After the optical scanner calibration device 100 is scanned as further disclosed above, an experimental calibration value, which is defined by the number of photons of a pattern pixel per square micrometer (μm2), may be calculated based on the intensity of the obtained reflected light. Thus, an electrical current corresponding to the intensity of the obtained reflected light per pixel may be converted to a digital number and then the digital number may be used to determine a calibration value for an optical detector of the optical scanner. Next, an experimentally induced calibration value and a digital signal corresponding thereto may be compared to a reference calibration value or a signal function. Specifically, the experimentally induced calibration value/signal may be compared to a reference value obtained via a function which varies according to a particular pattern used, the type of detector in use, or a size of a pixel. The optical scanner may be adjusted corresponding to a value of a result obtained from the comparison. A reference value obtained from the optical scanner calibration device 100 may be used to calibrate a plurality of parallel optical scanners.

In detail, a detector, such as a photomultiplier tube, may be used to detect the intensity of light reflected from a pattern, generally in the form of a voltage. The intensity may be relayed to a microprocessor, which is electrically connected to the optical scanner, which includes the detector and may be under the control of a software program. The microprocessor may perform all of the operations used to determine whether the detector is operating according to a specification or if an adjustment is desirable. The microprocessor may perform an operation which adjusts the detector.

When a voltage of the detector determines a sensitivity of the detector, the detector is calibrated or adjusted by changing the voltage of the detector. Specifically, an experimental calibration value, specifically, a signal from the photomultiplier tube operating at a known voltage, is obtained and the experimental calibration value may be compared with a reference value. When a voltage related to the experimental calibration value is different from the reference value, the sensitivity of the detector may be changed by changing the voltage of the detector.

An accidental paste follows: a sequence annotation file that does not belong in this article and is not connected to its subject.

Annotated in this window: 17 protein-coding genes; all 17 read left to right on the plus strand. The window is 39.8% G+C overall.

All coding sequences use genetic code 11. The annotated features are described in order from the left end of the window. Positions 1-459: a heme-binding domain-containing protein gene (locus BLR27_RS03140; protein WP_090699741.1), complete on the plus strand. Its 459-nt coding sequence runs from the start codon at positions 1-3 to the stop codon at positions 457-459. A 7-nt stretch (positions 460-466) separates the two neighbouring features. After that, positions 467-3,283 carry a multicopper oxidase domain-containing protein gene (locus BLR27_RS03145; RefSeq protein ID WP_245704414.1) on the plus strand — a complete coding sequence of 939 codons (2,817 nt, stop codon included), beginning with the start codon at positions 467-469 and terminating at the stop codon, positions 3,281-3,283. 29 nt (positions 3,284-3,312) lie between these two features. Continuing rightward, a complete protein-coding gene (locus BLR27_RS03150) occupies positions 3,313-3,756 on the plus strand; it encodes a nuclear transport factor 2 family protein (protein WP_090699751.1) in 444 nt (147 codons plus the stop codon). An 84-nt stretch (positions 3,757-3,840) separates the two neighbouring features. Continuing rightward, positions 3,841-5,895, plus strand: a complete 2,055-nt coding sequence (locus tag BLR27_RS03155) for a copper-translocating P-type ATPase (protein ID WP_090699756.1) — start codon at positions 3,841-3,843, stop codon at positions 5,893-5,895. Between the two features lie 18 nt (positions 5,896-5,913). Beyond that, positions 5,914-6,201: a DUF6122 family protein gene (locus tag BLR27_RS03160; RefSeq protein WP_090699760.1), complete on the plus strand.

Next, a method of calibrating a focal position of an optical scanner will be further disclosed below. The method of calibrating a focal position of an optical scanner using the optical scanner calibration device 100 is a method of calibrating or adjusting a scanning stage of an optical scanner, specifically, method of calibrating or adjusting a distance between the scanning stage and an optical lens. The focal position of a laser with respect to a surface of an object scanned may be adjusted to optimize the intensity of light detected by the method disclosed above.

First, as further disclosed above, the optical scanner calibration device 100 is scanned by the light source of the optical scanner at a plurality of depths. Specifically, the surface of the optical scanner calibration device 100 is scanned by a light beam and a plurality of focal positions are used to scan the surface. After a particular area of the surface of the optical scanner calibration device 100 is scanned at a plurality of depths, a focal position for providing an optimal signal is selected and the distance between an optical or focal lens and a scanning stage is adjusted or calibrated, thereby providing an optimal focal depth. The focal length is stored in a microprocessor, which is electrically connected to the optical scanner, and used later in order for the optical scanner to scan at the optimal focal position. Thus, in an embodiment, the optimal focal depth is determined based on the above scanning. The distance between the stage and the lens may be adjusted by adjusting the position of the scanning stage to correspond to an optimal configuration to provide an optimal scanning depth for later array scanning.